8. I have now made a full calendar for next week, with a lot more explicit timeslot allocations for things I have been procrastinating on. Will be writing here every other day or so to report on my progress, hopefully it will make it harder for me to fall down the rabbit hole of firing up YT or going back to reddit forums to read about the latest strategy tip for a certain game. Today, craving is quite painful. I read a few ideas for decks in reddit for hearthstone and felt really tempted to log in and prove all those noobs I know better. I was in the shower literally daydreaming about the games I would play, and when I snapped back and remembered I have flagged my blizzard account for complete removal and that if I don't do anything about it over the next couple of days it will all be wiped forever, a few thousand euros and a few thousand hours gone forever with no trace, I almost cried. I am proud to say I managed to go through it and didn't cancel the account removal, which means in a few more days blizzard will complete the process, and I guess I am writing here because it was hard and now I kinda need to hear from this community that you guys are also proud of me, as ridiculous as that sounds given I don't know any of you.
  9. Not only, I'm also kinda wasting time watching stand-up comedy and the like, but a bunch of it is.
  10. I haven't written in a few days but I'm back here. The last few days have not been easy: my wife is getting increasingly depressed with her professional situation (she's been job hunting as a data scientist for a few months without success and when covid hit things got way worse), and she's crying or yelling most of the time. I have been really tempted to go back to gaming, which I have managed not to do, but I have fallen back to mindless browsing / youtubing way too much. This is frustrating because I have the feeling I am not really making progress on quitting gaming. I have a list of activities that I am trying to get into, which is proving hard because I always find some work-related thing to do instead. To create more mental space for myself I will be working only 9-13h for the next couple of weeks to really force myself to commit. I haven't really filled a calendar with exact activities on specific time slots, do you guys think that would help? Playing tennis once a week (I am starting today, really excited about this one) Write a short excerpt every day about whatever netflix thing we watched the night before Continue writing my screenplay, with the goal of advancing at least 5 pages a week (I have not touched it since last Sunday when I posted last time) Work together with my wife in a business model that I think could work as a company we would build together.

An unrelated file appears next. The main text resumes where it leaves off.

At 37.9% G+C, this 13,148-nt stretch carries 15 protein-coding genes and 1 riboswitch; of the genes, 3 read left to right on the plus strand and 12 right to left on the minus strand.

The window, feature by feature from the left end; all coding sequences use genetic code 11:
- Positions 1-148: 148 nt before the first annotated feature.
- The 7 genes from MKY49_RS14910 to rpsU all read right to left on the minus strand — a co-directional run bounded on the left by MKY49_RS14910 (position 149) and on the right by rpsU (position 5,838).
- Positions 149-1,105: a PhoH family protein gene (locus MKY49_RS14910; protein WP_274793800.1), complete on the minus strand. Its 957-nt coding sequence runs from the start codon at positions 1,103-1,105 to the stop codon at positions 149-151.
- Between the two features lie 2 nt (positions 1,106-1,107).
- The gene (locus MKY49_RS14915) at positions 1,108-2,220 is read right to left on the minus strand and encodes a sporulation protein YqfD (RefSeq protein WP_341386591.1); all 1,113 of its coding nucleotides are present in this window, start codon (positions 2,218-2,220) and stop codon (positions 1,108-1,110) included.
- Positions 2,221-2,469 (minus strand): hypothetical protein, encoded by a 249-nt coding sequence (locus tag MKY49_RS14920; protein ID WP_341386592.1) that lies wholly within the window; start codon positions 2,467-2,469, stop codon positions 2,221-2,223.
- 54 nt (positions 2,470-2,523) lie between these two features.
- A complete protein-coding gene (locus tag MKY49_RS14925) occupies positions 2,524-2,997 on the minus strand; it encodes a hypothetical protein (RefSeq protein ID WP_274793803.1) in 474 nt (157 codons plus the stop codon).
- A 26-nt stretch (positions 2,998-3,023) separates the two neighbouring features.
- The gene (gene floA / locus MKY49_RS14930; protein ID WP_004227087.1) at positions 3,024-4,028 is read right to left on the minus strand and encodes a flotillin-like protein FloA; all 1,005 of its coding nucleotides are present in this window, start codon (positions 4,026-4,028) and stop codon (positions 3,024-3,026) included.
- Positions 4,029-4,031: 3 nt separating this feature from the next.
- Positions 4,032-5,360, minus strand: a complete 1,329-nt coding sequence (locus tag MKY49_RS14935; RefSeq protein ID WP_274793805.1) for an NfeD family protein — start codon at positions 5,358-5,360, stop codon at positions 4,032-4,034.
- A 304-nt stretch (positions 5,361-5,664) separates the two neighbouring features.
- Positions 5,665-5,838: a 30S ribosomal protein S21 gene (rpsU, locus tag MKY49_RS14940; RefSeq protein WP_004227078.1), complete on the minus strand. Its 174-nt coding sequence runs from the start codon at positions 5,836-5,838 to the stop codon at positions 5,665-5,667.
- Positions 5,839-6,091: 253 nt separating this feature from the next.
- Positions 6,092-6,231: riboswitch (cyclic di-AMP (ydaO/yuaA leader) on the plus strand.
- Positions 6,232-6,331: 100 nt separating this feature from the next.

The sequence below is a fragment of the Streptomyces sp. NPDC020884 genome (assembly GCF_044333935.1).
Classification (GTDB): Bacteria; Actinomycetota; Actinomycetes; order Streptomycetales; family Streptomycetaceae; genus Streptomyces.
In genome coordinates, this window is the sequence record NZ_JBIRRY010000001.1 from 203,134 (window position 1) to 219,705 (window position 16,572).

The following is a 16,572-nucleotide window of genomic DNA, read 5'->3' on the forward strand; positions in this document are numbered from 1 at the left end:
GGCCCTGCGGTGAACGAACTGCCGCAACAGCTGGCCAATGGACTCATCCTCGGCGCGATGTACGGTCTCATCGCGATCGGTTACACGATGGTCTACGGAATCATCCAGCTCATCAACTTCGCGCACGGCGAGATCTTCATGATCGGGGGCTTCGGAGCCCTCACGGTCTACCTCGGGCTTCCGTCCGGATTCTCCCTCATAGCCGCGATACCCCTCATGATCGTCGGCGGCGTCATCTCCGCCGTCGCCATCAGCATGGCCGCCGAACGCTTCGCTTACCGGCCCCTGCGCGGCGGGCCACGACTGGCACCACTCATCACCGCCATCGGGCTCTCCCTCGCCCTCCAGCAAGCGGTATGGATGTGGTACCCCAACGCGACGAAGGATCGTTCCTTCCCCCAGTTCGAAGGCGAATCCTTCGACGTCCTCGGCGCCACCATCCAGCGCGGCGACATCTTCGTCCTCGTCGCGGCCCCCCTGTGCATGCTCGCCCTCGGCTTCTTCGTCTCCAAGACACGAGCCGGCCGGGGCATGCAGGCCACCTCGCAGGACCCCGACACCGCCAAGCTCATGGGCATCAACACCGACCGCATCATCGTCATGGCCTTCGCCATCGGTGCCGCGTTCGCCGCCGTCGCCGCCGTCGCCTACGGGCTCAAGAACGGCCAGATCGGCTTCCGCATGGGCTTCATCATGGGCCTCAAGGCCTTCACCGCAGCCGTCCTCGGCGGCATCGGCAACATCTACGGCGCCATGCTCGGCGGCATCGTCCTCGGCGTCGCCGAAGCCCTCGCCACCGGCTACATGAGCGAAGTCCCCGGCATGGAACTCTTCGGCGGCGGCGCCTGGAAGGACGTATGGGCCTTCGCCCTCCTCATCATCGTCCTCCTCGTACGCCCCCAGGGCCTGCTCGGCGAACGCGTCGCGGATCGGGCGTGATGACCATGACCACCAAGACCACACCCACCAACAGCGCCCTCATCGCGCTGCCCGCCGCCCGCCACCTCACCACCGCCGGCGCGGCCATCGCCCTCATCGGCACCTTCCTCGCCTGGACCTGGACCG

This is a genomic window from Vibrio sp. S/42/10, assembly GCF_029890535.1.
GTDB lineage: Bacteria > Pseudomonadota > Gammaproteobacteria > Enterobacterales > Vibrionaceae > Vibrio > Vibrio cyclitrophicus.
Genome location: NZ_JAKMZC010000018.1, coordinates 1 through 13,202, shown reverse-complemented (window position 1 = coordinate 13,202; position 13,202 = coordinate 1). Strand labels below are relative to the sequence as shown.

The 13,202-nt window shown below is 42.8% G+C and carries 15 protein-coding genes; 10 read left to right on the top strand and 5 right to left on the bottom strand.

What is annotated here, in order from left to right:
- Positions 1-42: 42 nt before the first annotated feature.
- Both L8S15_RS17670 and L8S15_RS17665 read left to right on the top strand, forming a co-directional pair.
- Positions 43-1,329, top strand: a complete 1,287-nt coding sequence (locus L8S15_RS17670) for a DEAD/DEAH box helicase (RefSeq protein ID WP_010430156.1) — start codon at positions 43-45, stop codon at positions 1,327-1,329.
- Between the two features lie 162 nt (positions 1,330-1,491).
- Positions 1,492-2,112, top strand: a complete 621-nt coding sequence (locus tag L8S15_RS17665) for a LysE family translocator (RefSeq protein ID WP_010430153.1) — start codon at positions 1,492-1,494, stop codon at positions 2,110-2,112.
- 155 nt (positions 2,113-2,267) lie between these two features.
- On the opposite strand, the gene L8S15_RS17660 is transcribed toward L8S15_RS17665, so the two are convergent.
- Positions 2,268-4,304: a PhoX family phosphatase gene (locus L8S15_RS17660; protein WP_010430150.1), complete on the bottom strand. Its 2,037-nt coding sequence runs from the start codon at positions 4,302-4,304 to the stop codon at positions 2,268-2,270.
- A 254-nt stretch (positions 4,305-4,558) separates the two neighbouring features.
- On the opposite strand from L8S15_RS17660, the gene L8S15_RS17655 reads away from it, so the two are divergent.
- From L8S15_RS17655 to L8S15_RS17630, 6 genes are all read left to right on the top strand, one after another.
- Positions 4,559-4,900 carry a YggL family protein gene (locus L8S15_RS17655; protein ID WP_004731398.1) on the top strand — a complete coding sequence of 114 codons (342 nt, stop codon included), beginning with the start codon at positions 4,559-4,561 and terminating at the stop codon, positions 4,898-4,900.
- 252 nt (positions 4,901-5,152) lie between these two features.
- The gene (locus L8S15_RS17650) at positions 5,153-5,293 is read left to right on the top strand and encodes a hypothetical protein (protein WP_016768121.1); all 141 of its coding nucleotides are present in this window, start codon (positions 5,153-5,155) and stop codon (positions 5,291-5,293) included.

11. One of the activities I am trying to pick up (which, to be frank, I was timidly attempting before quitting games as a way to get closer to my wife) is writing some kind of literature, more specifically a screenplay. I have made some progress on it over the weekend, but it's now 6pm and I'm kinda bored and tired and deflated and don't really wanna keep writing. I really appreciate having this forum now, writing this post is in a way procrastination but it doesn't feel as bad. Apologies for the somewhat incoherent rumble, pretty much direct stream of thought here.
  12. Today is day 6. I went through Module 2. I have reached out to a couple physical gaming stores to sell my full Magic The Gathering collection (slow progress here, I should probably follow-up) I have sent a request to Blizzard to fully delete my accounts, which will erase forever my WoW and Hearthstone progress (this one was not easy, proud of it) I have installed and activated Cold turkey for a couple days - which is helping a lot with avoiding side distractions like consuming content about the game. I will reactivate Amazon, Netflix and Youtube, though, and I must remain careful not to find gaming videos. I also went through Modules 3 and 4, but I am yet to complete my worksheet for new activities. That last part is proving difficult for me to do, because part of me is struggling to completely give up games, I miss them and they do feel more interesting than other activities I can undertake. I know it's a very important step, and I will get to it soon.
  13. On the anonymity point, I think it's due to two things: on one side, I feel embarrassment about having let video games take so much control of my life. I have always portrayed myself as successful towards my parents, friends, etc., and I fear they might be disappointed by finding out. I have only discussed this with my wife and with my therapist. On the other side, somewhat related, I fear it could have a negative impact in my professional life. I am a senior executive in a startup with hundreds of employees, and I fear if my challenges were known it might impact my career.
  14. I am addicted to card games, I would say they are not "safe". I would strongly recommend you stay away from them as well.
  15. Day 3, things have become a little harder. I still haven't found any other activity that excites me as much as gaming. So far, I've been focusing mostly on work, which has felt good because I do see my productivity going up, but I'm worried about the 3-day weekend that is coming up. Did you guys need to force yourselves to get interested into non-gaming stuff? I'm struggling with this. I also had a not so great experience today during working hours: I finished a meeting early, and fired a youtube video of a streamer I like playing Magic. It was only 20 minutes, but I feel bad about them now, and it was kinda hard to stop watching it, so much that I made it late to the meeting after. It's not like gaming directly, but it made me want to game pretty bad, so I think I need to steer clear of gaming-related content for now.